I made a series of three traditional ink paintings focusing on Witch figures from different countries in an attempt to learn more about strong female figures and folklore outside of the more well-known European and American ideas of witches with pointy hats and black cats. With these images I wanted to explore symbolic imagery associated with different origin stories, as well as bring a bit of creepiness and intimidation back to the figure of The Witch.
Holda is a Germanic witch associated with a multitude of things, including the origin of the well-recognized broomstick we see today. She rode on a distaff (a tool used for spinning flax) through winter nights, collecting the souls of lost children to bring back to her home. Associated with motherhood and the keeper of the home, she wears a belt of house keys as a welcoming sign that she bears no ill-will nor harm to those who come near.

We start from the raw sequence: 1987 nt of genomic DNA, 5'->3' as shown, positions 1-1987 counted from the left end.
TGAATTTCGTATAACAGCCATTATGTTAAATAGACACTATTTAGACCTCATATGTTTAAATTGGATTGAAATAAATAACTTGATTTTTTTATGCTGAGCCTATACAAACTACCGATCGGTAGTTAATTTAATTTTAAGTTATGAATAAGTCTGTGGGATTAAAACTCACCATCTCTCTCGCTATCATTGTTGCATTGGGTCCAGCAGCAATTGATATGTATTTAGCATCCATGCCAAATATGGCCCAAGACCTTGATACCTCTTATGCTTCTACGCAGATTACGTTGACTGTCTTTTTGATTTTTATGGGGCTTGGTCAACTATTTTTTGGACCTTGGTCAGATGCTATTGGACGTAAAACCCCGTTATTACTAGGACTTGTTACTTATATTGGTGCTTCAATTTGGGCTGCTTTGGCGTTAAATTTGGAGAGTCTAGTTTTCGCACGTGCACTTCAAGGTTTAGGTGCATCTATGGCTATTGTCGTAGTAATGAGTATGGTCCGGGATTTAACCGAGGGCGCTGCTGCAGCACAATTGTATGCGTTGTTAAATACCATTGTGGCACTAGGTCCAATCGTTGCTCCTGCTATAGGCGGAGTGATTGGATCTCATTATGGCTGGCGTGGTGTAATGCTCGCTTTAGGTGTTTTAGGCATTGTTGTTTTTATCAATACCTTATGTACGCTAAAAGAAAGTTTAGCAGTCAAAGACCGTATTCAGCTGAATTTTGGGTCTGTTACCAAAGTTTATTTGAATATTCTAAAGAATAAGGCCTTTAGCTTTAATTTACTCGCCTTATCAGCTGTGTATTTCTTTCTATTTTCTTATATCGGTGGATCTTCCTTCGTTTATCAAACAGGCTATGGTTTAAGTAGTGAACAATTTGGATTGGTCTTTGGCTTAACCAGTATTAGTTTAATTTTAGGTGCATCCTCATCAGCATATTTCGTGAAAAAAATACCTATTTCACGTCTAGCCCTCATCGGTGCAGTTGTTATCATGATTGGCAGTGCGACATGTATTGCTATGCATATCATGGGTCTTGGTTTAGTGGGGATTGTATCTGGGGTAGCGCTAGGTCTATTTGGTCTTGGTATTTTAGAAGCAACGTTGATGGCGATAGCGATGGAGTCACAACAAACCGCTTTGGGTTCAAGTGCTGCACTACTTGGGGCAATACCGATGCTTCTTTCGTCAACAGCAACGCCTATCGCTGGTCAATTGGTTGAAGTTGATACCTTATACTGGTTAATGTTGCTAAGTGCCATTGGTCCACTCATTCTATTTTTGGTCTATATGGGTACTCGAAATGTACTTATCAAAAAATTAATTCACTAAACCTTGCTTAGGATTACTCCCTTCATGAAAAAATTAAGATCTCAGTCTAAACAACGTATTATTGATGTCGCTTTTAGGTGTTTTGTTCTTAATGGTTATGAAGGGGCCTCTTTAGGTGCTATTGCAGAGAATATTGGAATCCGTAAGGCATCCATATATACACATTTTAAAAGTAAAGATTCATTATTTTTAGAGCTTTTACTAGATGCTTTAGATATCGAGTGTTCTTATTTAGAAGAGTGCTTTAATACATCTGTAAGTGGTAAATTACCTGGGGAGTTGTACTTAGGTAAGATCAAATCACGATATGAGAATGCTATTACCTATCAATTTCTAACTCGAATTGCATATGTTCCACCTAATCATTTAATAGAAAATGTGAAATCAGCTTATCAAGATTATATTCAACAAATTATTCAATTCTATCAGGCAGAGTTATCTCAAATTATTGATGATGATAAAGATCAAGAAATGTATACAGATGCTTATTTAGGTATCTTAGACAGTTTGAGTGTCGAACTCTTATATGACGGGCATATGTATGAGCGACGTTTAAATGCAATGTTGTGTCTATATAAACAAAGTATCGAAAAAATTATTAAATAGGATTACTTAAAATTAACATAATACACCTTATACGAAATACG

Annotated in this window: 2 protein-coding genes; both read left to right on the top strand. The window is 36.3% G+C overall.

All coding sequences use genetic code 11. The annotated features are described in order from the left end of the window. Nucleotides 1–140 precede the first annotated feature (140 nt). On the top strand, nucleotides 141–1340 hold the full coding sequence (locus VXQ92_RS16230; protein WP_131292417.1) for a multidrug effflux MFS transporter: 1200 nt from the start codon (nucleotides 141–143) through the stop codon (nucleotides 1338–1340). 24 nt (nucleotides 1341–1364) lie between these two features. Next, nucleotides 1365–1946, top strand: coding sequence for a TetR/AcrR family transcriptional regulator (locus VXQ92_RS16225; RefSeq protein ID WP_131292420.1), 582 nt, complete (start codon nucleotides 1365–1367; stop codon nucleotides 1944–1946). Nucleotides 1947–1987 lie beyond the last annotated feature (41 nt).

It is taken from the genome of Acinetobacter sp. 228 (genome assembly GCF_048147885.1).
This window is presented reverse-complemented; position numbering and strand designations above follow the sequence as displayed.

Mawu is a creator goddess from West Africa most associated among the Faun ad Ewe people as a witch of motherhood, protection, and power. It is said she created humans from the clay of the Earth. Afraid that the planet might now be too heavy, she contracted the aid of the giant snake Aido Hwedo who curled up beneath the Earth and suspended it in the sky. She is also associated with the moon. Only Mawu can breathe life into creation - but she also wields the power to take it away just as easily.